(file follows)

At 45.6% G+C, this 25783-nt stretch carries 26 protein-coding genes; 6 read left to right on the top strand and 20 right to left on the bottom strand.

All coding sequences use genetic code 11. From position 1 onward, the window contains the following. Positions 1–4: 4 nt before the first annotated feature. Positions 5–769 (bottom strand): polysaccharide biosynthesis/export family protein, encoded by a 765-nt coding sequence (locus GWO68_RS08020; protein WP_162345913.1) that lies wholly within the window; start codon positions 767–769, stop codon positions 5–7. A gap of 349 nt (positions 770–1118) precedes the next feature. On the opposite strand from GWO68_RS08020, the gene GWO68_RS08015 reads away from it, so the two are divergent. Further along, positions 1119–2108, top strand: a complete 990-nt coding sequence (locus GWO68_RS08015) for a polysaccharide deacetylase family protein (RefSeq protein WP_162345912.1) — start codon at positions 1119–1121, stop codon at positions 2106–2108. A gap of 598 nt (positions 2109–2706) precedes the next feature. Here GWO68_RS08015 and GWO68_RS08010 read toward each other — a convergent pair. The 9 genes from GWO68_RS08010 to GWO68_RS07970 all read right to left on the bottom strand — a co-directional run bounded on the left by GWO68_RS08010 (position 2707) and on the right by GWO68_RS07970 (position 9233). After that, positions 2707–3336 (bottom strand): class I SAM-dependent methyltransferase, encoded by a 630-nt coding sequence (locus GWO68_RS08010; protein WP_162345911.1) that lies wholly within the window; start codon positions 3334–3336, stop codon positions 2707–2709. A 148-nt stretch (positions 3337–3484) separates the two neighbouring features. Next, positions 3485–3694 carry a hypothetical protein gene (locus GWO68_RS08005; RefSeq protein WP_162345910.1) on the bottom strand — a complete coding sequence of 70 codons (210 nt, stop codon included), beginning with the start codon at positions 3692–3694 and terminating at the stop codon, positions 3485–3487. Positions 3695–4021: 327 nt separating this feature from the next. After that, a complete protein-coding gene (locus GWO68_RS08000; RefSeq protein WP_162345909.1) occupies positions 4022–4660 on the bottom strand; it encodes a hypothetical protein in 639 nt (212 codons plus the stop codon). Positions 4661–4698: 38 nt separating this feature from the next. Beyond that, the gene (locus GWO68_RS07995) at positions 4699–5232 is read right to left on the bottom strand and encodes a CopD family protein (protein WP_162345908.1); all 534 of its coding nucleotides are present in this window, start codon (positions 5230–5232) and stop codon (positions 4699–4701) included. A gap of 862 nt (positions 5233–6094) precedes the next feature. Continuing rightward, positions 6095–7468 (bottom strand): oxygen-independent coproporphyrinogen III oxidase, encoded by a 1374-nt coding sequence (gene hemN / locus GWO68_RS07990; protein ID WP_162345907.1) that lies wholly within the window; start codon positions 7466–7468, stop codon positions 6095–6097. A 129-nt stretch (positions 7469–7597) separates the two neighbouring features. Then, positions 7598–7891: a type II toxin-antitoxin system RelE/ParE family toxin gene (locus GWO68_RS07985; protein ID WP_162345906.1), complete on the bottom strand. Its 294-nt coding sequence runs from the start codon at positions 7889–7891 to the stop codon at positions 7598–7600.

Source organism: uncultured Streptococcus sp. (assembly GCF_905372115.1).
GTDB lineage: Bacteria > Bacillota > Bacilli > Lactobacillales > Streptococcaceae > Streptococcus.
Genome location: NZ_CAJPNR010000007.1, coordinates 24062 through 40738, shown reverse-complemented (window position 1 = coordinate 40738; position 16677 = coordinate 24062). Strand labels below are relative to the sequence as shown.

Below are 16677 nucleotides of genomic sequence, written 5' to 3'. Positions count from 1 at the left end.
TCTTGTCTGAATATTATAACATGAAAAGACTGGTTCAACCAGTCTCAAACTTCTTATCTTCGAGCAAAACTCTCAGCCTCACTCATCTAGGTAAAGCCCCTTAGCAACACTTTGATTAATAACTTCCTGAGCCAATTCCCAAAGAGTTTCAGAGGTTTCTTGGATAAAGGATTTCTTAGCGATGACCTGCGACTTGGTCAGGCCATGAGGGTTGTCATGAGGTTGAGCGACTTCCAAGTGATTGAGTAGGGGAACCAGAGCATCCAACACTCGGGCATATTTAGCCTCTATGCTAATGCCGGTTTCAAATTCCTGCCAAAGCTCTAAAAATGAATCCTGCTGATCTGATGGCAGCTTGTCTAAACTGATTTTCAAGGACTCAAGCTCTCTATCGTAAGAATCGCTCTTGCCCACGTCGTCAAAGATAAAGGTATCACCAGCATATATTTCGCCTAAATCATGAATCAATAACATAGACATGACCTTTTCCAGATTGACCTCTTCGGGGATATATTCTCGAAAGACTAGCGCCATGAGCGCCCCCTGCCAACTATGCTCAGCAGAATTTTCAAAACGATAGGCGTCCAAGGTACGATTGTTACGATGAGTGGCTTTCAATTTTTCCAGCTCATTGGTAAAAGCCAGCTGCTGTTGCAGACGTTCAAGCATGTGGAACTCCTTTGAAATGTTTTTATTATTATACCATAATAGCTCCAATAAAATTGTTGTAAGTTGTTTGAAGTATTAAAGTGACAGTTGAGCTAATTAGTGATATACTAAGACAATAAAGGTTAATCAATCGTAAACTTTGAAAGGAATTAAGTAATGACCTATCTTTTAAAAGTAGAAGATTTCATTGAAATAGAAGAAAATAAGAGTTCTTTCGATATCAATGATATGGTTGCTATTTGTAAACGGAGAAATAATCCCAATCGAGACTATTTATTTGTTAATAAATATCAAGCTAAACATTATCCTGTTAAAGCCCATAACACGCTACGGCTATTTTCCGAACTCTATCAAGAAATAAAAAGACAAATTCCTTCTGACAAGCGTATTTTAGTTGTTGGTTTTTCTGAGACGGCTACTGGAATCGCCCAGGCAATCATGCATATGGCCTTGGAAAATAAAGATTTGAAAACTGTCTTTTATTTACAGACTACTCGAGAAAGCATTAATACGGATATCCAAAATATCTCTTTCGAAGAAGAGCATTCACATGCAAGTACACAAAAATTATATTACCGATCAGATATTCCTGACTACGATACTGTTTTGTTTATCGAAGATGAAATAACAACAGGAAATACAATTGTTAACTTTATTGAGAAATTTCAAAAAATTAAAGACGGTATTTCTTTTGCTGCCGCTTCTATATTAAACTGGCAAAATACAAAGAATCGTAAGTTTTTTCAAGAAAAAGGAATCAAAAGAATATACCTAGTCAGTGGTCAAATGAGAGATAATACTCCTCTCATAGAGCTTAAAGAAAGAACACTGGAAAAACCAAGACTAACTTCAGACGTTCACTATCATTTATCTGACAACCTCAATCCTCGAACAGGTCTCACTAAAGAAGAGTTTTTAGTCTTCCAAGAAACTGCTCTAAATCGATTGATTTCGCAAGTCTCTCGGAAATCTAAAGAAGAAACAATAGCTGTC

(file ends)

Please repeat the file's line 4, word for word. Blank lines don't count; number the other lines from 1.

GTDB lineage: Bacteria > Bacillota > Bacilli > Lactobacillales > Streptococcaceae > Streptococcus.